Personnel policy and procedures manuals help organizations define issues such as attendance, performance, insubordination, and leave policies and ensure management and staff understand their roles and responsibilities. Good policy and procedure manuals protect both management and staff from arbitrary practices and provide procedures to help management conflicts that may arise from day to day operations.
The district has adopted a personnel manual that informs employees of their rights and responsibilities.
With the exception of the human resources manual mentioned above, Harrison CAD has an outdated and unorganized policy and procedures manual for district operations. For example, the manual contains form letters all dated April 1993 that have not been revised. Also, names of CAD staff members appear on some of the documents as the contact person. The district's manual does contain some policy and procedures but it is mostly form letters and very few policy statements or procedures needed to accomplish the policies. The manual lacks a table of contents, an index, page numbers and information concerning when policies and procedures were updated.
The manual has some of the information needed to operate the appraisal district, but its lack of organization makes it difficult to read, and for an inexperienced staff person, it is extremely difficult to find information quickly and efficiently. The manual is also not made available for each employee or available for the public should they request it.
A good policy and procedures manual needs to be in place so that the staff will have policies to set standards and goals and procedures to follow or refer to. A procedures manual helps taxpayers and staff understand the steps the appraisal district follows to accomplish the policies of the appraisal district.
A policy tells a person, department, or group of individuals WHAT they must do, whereas as procedure enumerates HOW it can be accomplished.
Well-written and organized procedures:
- implement and assure compliance with board policies as well as documenting the intent of those policies;
- protect the institutional knowledge of an organization, so that as experienced employees leave, new employees have the benefit of the others' years of experience;
- provide the basis for training new employees; and
- offer a tool for evaluating employees based on their adherence to procedures.
In the absence of well-documented procedures and policies, the work of the appraisal district may come to an abrupt stop if key personnel leave a position as a result of sudden illness, death or other personal tragedies. Other examples abound of whole departments without trained back-ups for critical positions like payroll, and of poor training techniques that show new employees how to perform a task, but not why.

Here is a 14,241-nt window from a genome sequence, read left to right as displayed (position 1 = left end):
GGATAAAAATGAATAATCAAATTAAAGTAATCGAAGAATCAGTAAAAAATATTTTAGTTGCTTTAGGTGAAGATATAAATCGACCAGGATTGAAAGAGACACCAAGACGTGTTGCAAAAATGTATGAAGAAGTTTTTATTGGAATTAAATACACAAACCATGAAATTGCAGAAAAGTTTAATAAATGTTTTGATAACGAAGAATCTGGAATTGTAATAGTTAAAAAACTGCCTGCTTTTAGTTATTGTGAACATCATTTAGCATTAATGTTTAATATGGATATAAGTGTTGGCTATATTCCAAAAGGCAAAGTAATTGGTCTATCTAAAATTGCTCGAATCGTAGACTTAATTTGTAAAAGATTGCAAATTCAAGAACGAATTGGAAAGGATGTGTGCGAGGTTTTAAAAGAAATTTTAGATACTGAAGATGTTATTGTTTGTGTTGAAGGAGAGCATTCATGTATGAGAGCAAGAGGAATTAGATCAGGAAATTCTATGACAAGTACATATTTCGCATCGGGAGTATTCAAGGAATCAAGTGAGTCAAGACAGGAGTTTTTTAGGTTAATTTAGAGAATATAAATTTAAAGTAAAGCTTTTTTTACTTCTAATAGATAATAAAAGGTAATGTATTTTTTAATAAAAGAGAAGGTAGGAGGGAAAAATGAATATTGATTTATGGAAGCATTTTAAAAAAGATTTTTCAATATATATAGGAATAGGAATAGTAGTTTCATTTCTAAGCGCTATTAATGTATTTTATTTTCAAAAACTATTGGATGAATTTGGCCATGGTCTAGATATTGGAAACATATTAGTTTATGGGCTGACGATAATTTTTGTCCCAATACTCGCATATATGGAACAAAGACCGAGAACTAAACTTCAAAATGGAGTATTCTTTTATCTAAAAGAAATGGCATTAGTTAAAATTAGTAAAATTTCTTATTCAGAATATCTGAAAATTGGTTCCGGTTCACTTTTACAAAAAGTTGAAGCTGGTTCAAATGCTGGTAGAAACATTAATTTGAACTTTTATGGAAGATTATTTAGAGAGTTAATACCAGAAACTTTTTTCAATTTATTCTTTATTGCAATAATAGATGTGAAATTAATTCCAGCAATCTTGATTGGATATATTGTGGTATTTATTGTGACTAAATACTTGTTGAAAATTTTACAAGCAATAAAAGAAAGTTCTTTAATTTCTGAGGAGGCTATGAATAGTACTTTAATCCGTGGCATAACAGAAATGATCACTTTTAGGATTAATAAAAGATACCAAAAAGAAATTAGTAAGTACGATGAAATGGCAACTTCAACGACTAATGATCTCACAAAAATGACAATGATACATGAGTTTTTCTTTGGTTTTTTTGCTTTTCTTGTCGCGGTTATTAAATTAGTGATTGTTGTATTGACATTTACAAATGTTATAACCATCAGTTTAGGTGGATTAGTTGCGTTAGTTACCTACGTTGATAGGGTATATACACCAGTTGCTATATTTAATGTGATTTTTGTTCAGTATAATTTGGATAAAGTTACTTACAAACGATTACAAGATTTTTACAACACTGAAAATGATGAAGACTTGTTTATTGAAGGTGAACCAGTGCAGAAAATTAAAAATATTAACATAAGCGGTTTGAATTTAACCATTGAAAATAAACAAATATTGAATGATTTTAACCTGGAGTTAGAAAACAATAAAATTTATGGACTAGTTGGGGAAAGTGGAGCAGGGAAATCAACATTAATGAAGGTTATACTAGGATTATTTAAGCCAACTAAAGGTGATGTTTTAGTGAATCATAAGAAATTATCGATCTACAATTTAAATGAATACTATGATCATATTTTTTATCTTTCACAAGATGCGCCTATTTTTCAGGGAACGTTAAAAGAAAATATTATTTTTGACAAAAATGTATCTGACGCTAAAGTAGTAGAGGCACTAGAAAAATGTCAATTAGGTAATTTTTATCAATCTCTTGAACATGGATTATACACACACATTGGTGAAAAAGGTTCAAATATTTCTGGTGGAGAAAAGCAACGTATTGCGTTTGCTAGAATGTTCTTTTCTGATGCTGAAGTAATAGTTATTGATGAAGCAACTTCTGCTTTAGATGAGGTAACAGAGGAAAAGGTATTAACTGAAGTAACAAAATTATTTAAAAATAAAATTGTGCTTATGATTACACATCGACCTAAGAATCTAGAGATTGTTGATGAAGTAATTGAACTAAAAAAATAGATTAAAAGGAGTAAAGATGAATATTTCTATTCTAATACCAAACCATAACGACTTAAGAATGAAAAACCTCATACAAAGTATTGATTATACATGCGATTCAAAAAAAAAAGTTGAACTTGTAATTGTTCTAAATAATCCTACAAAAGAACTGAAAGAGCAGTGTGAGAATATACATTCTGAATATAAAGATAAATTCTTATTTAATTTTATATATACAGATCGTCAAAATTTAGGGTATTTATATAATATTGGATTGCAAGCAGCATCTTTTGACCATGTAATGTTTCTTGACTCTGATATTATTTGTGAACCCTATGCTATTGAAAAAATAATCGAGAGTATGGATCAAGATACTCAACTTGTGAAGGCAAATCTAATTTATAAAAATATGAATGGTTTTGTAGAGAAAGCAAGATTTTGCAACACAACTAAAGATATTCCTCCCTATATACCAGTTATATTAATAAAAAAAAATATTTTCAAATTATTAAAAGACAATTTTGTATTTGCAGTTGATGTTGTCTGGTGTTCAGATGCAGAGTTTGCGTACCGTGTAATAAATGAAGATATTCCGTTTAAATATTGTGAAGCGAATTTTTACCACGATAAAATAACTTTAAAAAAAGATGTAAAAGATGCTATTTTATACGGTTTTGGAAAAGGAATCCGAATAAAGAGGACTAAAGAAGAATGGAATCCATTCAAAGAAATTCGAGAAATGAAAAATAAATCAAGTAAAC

To be effective, policy and procedure manuals are updated and kept current at all times. This means setting up a system for regular updates and distribution, as well as periodic reviews to ensure that all old policies are removed when no longer needed.
The Jefferson appraisal district, recently reviewed by the comptroller's office, maintains a current and comprehensive policy and procedure manual detailing procedures for payroll, accounting, purchasing, and related procedures.
Organize the policy and procedures manual, review it for current content and update it to reflect district goals and operations.
The manual should include a table of contents, an index, page numbers and dates on policies and procedures so that the reader knows the last time a policy and procedure was updated. If required by board policy, the updated and organized manual should receive board approval.
Appraisal districts use information technology to provide detailed records that are easily accessible to staff and the public. Information technology systems allow staff to effectively manage large amounts of data on individual properties and make the appraisal process more efficient.
Harrison CAD's information processing system is outdated since the company that does the maintenance on the system is no longer maintaining the software and does not perform several functions. Due to the lack of maintenance the Appraisal Records Service (ARS) computer system cannot create an appraisal roll or produce tax statements and tax rolls. The chief appraiser has to hire an outside consultant to come in and program the system in order to run the appraisal roll. ARS has announced that it will no longer support Harrison's computer system, and an upgrade to the new ARS system would be a complicated transition and is cost prohibitive, according to the district.
The current system is not integrated with the district's mapping system. During the review the chief appraiser said he had begun the process to get a new computer system. The old ARS system that was in place was not able to run appraisal rolls for the taxing units. The district has since requested the company pick up the old system and the district has replaced it with a new system.
The district has a mapping system on a separate computer system that is currently working, but was not a part of the records system.
Develop a plan and systematically replace the old computer system and move the data to the newly installed system and integrate the new system with the current mapping system.